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First Drive: 2014 Mini Countryman

Monday 01 August 2016

First Drive: 2014 Mini Countryman
Summary

Having already been refreshed last year, the Countryman could never expect miracles for 2014. PA checks out the state of play.


If you’re getting a faint sense of déjà vu, it’s because the Countryman was only
given a few tweaks last year. It’s much the same story once again, with Mini
bolting on a few goodies that were up to now unavailable on this car.

You’ll find lighter alloy wheels, for better ride quality and performance, and a
slightly revised front end – although you might need to put the old and the new
side by side to notice the differences. The clues are in the light clusters.

Looks & Image


The Countryman has come in for a pounding over its very un-mini looks, but these
days Mini is a brand rather than a specific car, so the executives are sticking
to their guns as far as aesthetics are concerned. Arguably the Countryman has
some of the best proportions of any current Mini, and while it hardly looks
cute, it does look stylish and upmarket.

Space & Practicality

This is also the most practical Mini, with space for four adults to stretch out
a bit into unexpected legroom. The seats are quite short under the thigh, but
there are Isofix child seat mounts and a decent glove box to add practicality to
the interior.

Don’t put too much stock in Mini’s marketing regarding the boot, though, because
while it’s bigger than the hatchback Mini’s, it’s still a long stone’s throw
short of the class leaders. When it comes to pushchairs and carrycots you might
have to get creative.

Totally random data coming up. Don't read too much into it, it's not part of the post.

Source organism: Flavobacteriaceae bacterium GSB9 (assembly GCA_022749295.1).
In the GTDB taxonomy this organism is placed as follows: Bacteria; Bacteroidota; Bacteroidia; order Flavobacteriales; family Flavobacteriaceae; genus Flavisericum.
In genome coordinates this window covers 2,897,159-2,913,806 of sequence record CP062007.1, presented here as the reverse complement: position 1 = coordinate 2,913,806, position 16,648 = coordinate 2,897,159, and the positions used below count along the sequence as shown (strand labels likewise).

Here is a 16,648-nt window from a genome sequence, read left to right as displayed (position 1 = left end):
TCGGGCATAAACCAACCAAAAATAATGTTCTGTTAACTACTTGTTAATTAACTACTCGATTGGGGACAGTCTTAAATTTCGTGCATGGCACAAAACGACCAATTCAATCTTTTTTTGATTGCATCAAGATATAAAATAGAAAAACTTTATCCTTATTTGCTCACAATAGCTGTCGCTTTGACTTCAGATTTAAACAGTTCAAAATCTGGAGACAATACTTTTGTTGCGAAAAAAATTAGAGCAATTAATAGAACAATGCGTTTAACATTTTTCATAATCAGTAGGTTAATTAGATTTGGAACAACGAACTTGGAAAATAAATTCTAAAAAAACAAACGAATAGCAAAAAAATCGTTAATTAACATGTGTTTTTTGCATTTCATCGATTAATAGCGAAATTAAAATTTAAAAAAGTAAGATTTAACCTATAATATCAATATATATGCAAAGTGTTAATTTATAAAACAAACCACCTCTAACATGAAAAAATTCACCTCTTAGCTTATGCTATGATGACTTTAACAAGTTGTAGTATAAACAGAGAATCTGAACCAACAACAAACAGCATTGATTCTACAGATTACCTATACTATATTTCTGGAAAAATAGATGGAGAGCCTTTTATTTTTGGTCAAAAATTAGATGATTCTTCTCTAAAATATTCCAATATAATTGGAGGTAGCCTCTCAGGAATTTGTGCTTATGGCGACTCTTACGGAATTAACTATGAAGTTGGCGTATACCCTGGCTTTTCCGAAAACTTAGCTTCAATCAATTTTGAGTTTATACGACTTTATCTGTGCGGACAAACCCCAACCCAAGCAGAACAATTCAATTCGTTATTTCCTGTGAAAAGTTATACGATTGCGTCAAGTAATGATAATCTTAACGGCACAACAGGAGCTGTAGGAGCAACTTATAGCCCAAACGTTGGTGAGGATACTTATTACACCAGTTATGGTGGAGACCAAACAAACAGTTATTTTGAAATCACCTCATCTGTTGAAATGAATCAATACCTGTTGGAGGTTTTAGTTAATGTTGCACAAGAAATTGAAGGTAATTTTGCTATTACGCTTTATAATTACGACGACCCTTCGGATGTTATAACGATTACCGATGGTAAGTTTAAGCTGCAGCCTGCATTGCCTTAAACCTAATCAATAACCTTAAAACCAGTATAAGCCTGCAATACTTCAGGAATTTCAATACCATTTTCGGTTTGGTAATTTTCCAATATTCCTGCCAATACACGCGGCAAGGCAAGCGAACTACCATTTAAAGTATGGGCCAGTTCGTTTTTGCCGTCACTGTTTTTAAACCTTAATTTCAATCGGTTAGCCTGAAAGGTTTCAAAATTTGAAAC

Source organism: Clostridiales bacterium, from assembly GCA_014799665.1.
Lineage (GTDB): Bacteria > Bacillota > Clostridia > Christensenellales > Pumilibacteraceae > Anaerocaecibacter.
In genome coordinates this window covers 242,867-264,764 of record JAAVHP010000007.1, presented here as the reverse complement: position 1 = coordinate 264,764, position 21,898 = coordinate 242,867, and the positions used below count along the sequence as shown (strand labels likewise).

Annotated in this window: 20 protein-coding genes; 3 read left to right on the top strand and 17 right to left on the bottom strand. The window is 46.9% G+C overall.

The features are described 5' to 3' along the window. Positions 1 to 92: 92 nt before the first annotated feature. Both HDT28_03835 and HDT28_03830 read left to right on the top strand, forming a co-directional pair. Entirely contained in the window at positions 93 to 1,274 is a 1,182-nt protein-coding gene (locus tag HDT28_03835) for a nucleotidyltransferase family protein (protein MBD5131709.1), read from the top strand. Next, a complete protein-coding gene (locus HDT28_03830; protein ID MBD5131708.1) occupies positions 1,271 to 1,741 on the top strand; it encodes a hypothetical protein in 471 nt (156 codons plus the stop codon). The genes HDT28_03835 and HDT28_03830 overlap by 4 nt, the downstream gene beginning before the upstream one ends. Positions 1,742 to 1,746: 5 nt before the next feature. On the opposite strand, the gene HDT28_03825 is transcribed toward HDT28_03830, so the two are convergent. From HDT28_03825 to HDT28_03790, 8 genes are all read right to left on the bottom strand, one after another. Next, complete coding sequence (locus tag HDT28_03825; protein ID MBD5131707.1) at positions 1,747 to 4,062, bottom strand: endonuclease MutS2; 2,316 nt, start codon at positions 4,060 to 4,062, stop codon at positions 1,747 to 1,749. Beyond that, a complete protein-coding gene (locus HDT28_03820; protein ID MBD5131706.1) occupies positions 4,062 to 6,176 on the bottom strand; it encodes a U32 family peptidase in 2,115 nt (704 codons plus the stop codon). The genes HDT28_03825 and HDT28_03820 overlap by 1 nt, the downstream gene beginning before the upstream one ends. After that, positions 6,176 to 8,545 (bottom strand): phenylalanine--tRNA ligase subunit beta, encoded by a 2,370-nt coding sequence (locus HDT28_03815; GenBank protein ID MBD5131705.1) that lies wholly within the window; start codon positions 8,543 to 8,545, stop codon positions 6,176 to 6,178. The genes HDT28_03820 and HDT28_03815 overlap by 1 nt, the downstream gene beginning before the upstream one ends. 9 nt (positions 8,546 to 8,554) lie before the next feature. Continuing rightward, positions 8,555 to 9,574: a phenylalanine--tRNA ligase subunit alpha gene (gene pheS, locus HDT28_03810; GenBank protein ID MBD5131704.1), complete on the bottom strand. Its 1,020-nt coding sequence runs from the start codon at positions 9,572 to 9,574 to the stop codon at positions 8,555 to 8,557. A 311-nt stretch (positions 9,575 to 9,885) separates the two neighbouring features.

Behind the Wheel

The lighter wheels on this model inevitably make it easier for the suspension to
react and make bumps just a tiny bit smoother, although without a back-to-back
test there’s no perceptible increase in responsiveness at the accelerator pedal.

There’s something strange afoot with the steering, though, which has a strange
and disconcertingly elastic resistance around the straight-ahead. It dissolves
into nicely direct, accurate and consistent inputs once you push through the
initial muddiness.

It’s a nice thing to drive, striking a good balance between body control and
comfort, and with the diesel engine up ahead of you there’s an inherently
relaxed character that suits the overall package.

Value for Money

As a family car the Countryman is pretty questionable value, simply because the
boot is too small for the price. The options packs get expensive, too, so if
you’re plumbing the depths of the accessories lists then keep an eye on the
bottom line.

It’s only fair to say, though, that for some buyers only a Mini will do. Those
drivers will find a likeable all-rounder with strong residual values that make
finance pretty affordable.

Who would buy one ?

A family looking for a second car to run the kids around town without too much luggage in tow will like this car very much. It feels a cut above the more utilitarian options out there and can be customised to taste. That last reason is why Mini expects lots of new parents to switch from a Mini hatch to a Countryman.

But given that hundreds of thousands of Countrymans (Countrymen?) have found homes across the globe so far, it’s safe to say that whoever wants one will probably just go ahead and buy one.

This car summed up in a single word: Confident

If this car was a…: furniture store it would be Ikea: not to everyone’s tastes but so popular it’s more or less immune to criticism.

Facts at a Glance

Mini Countryman Cooper D, from £19,370 (Cooper SD pictured)
Engine: 3.0-litre diesel unit producing 110bhp and 199lb/ft of torque
Transmission: Six-speed manual driving the front wheels
Performance: Top speed 115mph, 0-62mph in 10.9 seconds
Economy: 64.2mpg combined
Emissions: 115g/km of CO2

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